Against Interpretation: And Other Essays

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Macmillan, Aug 25, 2001 - Literary Collections - 312 pages
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Includes the essay "Notes on Camp," the inspiration for the 2019 exhibition Notes on Fashion: Camp at the Costume Institute of the Metropolitan Museum of Art

Against Interpretation
was Susan Sontag's first collection of essays and is a modern classic. Originally published in 1966, it has never gone out of print and has influenced generations of readers all over the world. It includes the groundbreaking essays "Notes on Camp" and "Against Interpretation," as well as her impassioned discussions of Sartre, Camus, Simone Weil, Godard, Beckett, Levi-Strauss, science-fiction movies, psychoanalysis, and contemporary religious thought.

This edition has a new afterword, "Thirty Years Later," in which Sontag restates the terms of her battle against philistinism and against ethical shallowness and indifference.

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User Review  - lethalmauve - LibraryThing

The endurance and magnificence of this essay collection lie not with their ability to persuade but their stimulating arguments and ideas. However—this is a reductive take on an otherwise complex ... Read full review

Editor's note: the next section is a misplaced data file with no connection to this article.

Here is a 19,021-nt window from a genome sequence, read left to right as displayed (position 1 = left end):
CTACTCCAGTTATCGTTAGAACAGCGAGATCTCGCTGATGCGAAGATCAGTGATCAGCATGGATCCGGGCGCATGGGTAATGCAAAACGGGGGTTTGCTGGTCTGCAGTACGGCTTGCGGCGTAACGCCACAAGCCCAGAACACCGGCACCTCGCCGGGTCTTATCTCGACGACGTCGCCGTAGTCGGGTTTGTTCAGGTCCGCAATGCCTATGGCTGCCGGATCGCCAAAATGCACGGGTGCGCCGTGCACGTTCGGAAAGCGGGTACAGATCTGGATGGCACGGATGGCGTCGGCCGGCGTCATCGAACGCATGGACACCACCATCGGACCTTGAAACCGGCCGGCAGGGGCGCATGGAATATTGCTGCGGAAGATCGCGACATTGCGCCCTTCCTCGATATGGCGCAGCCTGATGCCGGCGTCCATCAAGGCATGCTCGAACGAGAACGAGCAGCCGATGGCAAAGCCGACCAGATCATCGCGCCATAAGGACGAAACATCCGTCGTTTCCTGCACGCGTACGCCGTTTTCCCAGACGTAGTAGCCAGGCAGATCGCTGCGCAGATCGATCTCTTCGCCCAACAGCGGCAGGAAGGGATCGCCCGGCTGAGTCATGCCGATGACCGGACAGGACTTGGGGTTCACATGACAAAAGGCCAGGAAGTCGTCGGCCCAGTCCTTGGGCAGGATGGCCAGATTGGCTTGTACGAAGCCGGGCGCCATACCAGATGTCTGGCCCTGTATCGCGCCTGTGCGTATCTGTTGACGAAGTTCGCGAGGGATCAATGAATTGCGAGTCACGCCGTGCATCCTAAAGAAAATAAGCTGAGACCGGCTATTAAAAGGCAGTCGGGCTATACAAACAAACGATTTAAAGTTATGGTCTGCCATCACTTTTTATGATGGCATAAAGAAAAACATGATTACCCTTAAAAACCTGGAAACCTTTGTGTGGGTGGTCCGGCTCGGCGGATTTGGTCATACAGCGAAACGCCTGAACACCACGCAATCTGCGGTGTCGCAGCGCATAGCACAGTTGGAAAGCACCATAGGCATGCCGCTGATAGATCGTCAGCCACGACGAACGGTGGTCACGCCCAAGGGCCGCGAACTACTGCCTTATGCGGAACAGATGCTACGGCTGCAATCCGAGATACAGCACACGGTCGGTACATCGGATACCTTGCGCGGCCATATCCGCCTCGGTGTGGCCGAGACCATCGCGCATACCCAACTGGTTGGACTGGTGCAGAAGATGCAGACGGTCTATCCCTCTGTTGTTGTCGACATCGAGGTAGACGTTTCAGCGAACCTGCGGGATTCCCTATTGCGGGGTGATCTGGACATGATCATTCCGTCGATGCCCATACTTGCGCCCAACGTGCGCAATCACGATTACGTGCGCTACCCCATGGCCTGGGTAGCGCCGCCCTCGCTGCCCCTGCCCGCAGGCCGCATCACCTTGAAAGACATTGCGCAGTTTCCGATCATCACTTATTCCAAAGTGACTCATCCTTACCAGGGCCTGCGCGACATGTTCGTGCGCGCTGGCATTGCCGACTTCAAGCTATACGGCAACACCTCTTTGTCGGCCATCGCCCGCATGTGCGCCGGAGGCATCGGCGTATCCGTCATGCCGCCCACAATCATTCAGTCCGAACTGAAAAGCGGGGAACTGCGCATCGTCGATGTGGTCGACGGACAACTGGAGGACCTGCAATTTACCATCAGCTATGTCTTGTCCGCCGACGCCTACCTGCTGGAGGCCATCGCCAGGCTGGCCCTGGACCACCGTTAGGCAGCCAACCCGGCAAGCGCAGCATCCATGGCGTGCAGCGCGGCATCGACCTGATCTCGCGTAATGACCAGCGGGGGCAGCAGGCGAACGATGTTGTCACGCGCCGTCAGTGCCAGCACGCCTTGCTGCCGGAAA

LibraryThing Review

User Review  - gregorybrown - LibraryThing

There don't seem to be as many public intellectuals around as there used to be. Sure, there are more commentators than ever—look at the many, many bloggers out there, as well as other individuated ... Read full review

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About the author (2001)

Susan Sontag is the author of four novels, The Benefactor, Death Kit, The Volcano Lover and In America, which won the 2000 National Book Award for fiction; I, etcetera, a collection of stories; several plays; and five works of nonfiction, among them On Photography, which won the National Book Critics' Circle Award for criticism, and Illness as Metaphor and AIDS and Its Metaphors. She lives in New York City. In 2001 she was awarded the Jerusalem Prize for the body of her work.

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